(Bloomberg) -- BrainStorm Cell Therapeutics Inc. has decided not to make its unproven therapy for Lou Gehrig’s disease available to patients under a new U.S. law after struggling to find funding for patients who couldn’t afford the medicine on their own.
The company had planned to charge patients for the therapy, the company’s chief executive told Bloomberg earlier this month, at a price that could have run into the hundreds of thousands of dollars. At the time, Brainstorm CEO Chaim Lebovits said the company wouldn’t proceed if only wealthy patients would have access to the therapy. He also said the company needed a financial incentive to provide the therapy.
“Companies cannot be NGOs,” Lebovits said in a phone interview with Bloomberg last week, referring to nonprofits. “We have to have an incentive.”
The therapy, called NurOwn, was to be available under the Right to Try law, which President Donald Trump signed earlier this year to give dying patients access to experimental therapies outside the oversight of the U.S. Food and Drug Administration.
The company said that while it received interest in helping provide the experimental therapy, “it has not yet materialized into a complete commitment, and as a consequence I sadly say we are unable to initiate provisions of NurOwn Right to Try pathway,” Lebovits said on a conference call Tuesday.
The company does plan to give Matt Bellina, a former U.S. naval aviator, access to the medicine. Bellina, whose ALS is too advanced for him to participate in clinical trials of NurOwn, campaigned for the Right to Try legislation. The company said Bellina was one of more than 1,000 patients who were hoping to get access to the drug.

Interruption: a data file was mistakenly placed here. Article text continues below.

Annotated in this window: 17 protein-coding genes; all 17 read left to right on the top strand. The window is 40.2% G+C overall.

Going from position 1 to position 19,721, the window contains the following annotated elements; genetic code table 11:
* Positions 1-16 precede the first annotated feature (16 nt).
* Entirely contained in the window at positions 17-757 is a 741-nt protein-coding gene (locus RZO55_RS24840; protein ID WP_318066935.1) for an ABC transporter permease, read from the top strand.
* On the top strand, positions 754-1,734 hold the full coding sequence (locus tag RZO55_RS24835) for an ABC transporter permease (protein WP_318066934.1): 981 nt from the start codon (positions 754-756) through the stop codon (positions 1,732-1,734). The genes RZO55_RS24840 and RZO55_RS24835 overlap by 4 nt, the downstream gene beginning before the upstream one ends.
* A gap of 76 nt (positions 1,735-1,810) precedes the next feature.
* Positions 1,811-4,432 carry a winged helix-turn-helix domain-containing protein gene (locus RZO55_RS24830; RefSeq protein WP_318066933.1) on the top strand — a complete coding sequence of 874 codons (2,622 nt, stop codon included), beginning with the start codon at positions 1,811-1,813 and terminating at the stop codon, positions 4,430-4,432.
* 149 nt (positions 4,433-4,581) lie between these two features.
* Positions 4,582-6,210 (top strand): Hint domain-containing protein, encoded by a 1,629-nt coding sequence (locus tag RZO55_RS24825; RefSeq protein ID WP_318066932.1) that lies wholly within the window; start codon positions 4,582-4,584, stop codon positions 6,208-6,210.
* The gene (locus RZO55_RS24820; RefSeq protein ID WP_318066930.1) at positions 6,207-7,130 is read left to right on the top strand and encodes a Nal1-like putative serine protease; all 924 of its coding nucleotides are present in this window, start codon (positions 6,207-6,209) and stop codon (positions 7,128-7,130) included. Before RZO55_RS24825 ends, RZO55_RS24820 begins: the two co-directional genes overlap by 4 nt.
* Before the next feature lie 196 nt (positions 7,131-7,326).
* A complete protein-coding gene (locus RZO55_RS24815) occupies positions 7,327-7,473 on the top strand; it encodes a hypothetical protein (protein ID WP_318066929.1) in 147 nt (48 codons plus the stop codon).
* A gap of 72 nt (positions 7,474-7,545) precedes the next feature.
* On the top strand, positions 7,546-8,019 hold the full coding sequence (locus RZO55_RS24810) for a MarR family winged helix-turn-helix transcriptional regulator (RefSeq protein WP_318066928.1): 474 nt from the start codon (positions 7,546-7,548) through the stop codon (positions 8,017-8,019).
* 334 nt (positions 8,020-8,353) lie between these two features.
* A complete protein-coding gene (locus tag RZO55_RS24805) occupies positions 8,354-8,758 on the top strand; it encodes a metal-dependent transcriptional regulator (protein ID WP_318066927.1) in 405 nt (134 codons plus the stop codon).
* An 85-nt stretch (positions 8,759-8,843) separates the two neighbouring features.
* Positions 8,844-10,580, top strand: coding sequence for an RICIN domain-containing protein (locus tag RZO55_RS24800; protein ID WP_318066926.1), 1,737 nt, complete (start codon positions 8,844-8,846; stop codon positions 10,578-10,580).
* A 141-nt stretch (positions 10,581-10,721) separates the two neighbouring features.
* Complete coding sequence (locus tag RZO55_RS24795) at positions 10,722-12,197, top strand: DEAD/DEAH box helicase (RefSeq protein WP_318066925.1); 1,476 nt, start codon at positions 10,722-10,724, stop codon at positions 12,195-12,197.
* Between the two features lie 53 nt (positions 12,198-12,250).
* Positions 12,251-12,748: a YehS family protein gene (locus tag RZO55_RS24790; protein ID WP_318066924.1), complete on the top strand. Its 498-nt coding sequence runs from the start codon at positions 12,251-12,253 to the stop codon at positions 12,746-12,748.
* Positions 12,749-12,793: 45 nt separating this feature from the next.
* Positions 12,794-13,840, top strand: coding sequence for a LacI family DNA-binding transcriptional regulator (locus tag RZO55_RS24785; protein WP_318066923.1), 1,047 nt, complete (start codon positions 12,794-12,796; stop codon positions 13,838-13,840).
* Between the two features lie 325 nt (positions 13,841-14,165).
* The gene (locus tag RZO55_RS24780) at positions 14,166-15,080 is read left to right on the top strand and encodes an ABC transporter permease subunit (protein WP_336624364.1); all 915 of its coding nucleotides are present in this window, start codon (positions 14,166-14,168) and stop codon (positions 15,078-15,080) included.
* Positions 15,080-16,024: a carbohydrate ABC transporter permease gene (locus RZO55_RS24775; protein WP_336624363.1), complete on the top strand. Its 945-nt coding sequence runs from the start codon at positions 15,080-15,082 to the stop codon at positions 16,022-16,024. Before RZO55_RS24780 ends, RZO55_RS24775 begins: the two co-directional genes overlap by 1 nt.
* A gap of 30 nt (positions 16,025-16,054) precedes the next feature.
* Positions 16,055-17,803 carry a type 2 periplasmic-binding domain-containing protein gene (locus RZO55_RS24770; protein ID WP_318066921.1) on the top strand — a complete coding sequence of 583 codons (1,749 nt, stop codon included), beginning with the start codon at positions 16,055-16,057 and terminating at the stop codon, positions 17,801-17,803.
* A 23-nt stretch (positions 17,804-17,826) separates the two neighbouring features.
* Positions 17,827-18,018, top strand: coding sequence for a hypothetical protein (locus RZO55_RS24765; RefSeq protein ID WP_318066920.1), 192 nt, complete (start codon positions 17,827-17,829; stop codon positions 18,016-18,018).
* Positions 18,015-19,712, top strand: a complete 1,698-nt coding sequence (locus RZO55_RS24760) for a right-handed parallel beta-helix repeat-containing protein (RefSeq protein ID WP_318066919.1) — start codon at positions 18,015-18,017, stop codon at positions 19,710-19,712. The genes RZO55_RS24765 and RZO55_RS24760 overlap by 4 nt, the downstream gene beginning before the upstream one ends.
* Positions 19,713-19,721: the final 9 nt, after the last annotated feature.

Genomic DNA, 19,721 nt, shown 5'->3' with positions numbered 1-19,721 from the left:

“While it’s heartbreaking for me not to be able to currently provide access to more patients, we couldn’t see ourselves denying treatment to Matt,” Lebovits said. “We have a committed sponsor for this treatment, so Matt will make history and he will be the first person to receive treatment through this pathway.”
The BrainStorm CEO’s comment that he was considering charging for the experimental drug created controversy, with medical ethicists saying it put desperate patients in a difficult position of paying potentially large sums for a treatment that may not work. Advocates for the law have said that dying patients should be allowed to make their own decisions.
BrainStorm’s treatment attempts to treat amyotrophic lateral sclerosis, or ALS. The progressive disease erodes nerve cells, weakening the muscles throughout the body and gradually leaving patients unable to walk, speak and breathe.
NurOwn’s mechanism doesn’t reverse the underlying cause of ALS, meaning it’s unlikely to cure the disease. A mid-stage study involving 48 patients found those given the drug appeared to respond, though the benefit didn’t last for most. The final results may not support approval.
Brainstorm, whose stock is listed in the U.S., is run from New York and Israel. The shares fell 5.3 percent to $3.95 at 10 a.m. in New York.
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